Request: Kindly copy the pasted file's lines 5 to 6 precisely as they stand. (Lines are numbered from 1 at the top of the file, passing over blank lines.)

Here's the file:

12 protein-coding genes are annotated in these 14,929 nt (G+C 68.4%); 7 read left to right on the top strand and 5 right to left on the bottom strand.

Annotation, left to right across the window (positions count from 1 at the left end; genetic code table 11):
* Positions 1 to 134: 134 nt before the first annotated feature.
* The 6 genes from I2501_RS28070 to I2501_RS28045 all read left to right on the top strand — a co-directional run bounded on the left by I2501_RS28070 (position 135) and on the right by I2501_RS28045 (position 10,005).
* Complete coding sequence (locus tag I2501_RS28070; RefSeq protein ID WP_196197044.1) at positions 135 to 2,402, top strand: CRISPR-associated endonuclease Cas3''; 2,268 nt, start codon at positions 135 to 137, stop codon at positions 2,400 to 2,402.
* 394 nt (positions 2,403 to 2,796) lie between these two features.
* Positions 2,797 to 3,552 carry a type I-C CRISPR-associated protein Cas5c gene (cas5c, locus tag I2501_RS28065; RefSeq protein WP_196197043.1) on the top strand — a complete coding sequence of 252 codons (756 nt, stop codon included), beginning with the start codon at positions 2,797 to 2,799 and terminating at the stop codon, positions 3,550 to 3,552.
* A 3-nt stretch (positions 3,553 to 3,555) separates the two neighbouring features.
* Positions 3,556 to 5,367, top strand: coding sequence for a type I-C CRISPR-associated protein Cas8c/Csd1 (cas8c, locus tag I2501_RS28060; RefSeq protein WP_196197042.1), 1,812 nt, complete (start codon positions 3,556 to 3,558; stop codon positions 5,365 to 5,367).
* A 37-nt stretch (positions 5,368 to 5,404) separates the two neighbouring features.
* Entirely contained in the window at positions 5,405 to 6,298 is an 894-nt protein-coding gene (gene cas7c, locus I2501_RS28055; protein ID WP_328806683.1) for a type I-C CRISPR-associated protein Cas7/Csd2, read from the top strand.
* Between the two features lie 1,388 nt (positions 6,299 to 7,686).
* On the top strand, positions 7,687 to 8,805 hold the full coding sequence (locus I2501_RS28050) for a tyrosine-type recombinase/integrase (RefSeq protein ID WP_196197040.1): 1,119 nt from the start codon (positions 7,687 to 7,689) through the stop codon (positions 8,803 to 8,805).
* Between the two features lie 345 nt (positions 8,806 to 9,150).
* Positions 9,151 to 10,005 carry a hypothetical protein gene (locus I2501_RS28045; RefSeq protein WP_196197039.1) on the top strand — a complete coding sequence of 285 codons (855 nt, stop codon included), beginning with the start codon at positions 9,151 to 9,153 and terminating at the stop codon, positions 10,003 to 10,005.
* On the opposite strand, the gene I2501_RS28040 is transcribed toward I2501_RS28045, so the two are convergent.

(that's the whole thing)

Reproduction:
* Complete coding sequence (locus tag I2501_RS28070; RefSeq protein ID WP_196197044.1) at positions 135 to 2,402, top strand: CRISPR-associated endonuclease Cas3''; 2,268 nt, start codon at positions 135 to 137, stop codon at positions 2,400 to 2,402.
* 394 nt (positions 2,403 to 2,796) lie between these two features.